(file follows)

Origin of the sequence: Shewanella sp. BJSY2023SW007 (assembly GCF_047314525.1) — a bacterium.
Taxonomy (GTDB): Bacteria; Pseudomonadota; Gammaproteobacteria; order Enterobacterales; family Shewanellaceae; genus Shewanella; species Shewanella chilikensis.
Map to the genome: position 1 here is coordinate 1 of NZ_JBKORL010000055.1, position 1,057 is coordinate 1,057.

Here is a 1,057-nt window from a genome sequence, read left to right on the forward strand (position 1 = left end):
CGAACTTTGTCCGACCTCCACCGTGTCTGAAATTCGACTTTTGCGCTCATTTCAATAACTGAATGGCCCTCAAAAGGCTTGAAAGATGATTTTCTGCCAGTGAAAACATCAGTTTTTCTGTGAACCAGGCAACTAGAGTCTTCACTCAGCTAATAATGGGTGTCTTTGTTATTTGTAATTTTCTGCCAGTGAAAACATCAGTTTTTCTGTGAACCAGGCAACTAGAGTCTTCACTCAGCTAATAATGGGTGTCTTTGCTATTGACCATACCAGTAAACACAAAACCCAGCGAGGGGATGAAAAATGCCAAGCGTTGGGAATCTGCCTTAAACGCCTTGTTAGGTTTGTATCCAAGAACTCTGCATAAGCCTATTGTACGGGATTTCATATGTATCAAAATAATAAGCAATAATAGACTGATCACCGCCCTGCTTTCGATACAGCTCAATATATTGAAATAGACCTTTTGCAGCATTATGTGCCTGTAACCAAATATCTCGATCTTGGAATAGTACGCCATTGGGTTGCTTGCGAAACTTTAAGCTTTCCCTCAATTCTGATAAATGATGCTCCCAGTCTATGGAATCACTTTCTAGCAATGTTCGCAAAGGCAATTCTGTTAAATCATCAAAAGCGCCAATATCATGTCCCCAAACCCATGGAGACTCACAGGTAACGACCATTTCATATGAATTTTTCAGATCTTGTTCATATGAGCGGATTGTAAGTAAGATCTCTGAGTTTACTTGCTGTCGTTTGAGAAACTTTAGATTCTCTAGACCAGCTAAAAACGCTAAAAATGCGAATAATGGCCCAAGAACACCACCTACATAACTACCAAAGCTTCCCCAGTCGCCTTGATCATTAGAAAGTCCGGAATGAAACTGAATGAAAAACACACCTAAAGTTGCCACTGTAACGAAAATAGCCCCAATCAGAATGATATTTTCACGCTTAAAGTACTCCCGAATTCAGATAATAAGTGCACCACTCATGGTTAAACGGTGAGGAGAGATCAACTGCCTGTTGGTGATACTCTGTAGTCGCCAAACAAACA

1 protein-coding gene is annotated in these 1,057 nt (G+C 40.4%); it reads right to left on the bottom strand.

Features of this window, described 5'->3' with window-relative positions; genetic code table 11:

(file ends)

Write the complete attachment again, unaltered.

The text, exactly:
Origin of the sequence: Shewanella sp. BJSY2023SW007 (assembly GCF_047314525.1) — a bacterium.
Taxonomy (GTDB): Bacteria; Pseudomonadota; Gammaproteobacteria; order Enterobacterales; family Shewanellaceae; genus Shewanella; species Shewanella chilikensis.
Map to the genome: position 1 here is coordinate 1 of NZ_JBKORL010000055.1, position 1,057 is coordinate 1,057.

Here is a 1,057-nt window from a genome sequence, read left to right on the forward strand (position 1 = left end):
CGAACTTTGTCCGACCTCCACCGTGTCTGAAATTCGACTTTTGCGCTCATTTCAATAACTGAATGGCCCTCAAAAGGCTTGAAAGATGATTTTCTGCCAGTGAAAACATCAGTTTTTCTGTGAACCAGGCAACTAGAGTCTTCACTCAGCTAATAATGGGTGTCTTTGTTATTTGTAATTTTCTGCCAGTGAAAACATCAGTTTTTCTGTGAACCAGGCAACTAGAGTCTTCACTCAGCTAATAATGGGTGTCTTTGCTATTGACCATACCAGTAAACACAAAACCCAGCGAGGGGATGAAAAATGCCAAGCGTTGGGAATCTGCCTTAAACGCCTTGTTAGGTTTGTATCCAAGAACTCTGCATAAGCCTATTGTACGGGATTTCATATGTATCAAAATAATAAGCAATAATAGACTGATCACCGCCCTGCTTTCGATACAGCTCAATATATTGAAATAGACCTTTTGCAGCATTATGTGCCTGTAACCAAATATCTCGATCTTGGAATAGTACGCCATTGGGTTGCTTGCGAAACTTTAAGCTTTCCCTCAATTCTGATAAATGATGCTCCCAGTCTATGGAATCACTTTCTAGCAATGTTCGCAAAGGCAATTCTGTTAAATCATCAAAAGCGCCAATATCATGTCCCCAAACCCATGGAGACTCACAGGTAACGACCATTTCATATGAATTTTTCAGATCTTGTTCATATGAGCGGATTGTAAGTAAGATCTCTGAGTTTACTTGCTGTCGTTTGAGAAACTTTAGATTCTCTAGACCAGCTAAAAACGCTAAAAATGCGAATAATGGCCCAAGAACACCACCTACATAACTACCAAAGCTTCCCCAGTCGCCTTGATCATTAGAAAGTCCGGAATGAAACTGAATGAAAAACACACCTAAAGTTGCCACTGTAACGAAAATAGCCCCAATCAGAATGATATTTTCACGCTTAAAGTACTCCCGAATTCAGATAATAAGTGCACCACTCATGGTTAAACGGTGAGGAGAGATCAACTGCCTGTTGGTGATACTCTGTAGTCGCCAAACAAACA

1 protein-coding gene is annotated in these 1,057 nt (G+C 40.4%); it reads right to left on the bottom strand.

Features of this window, described 5'->3' with window-relative positions; genetic code table 11: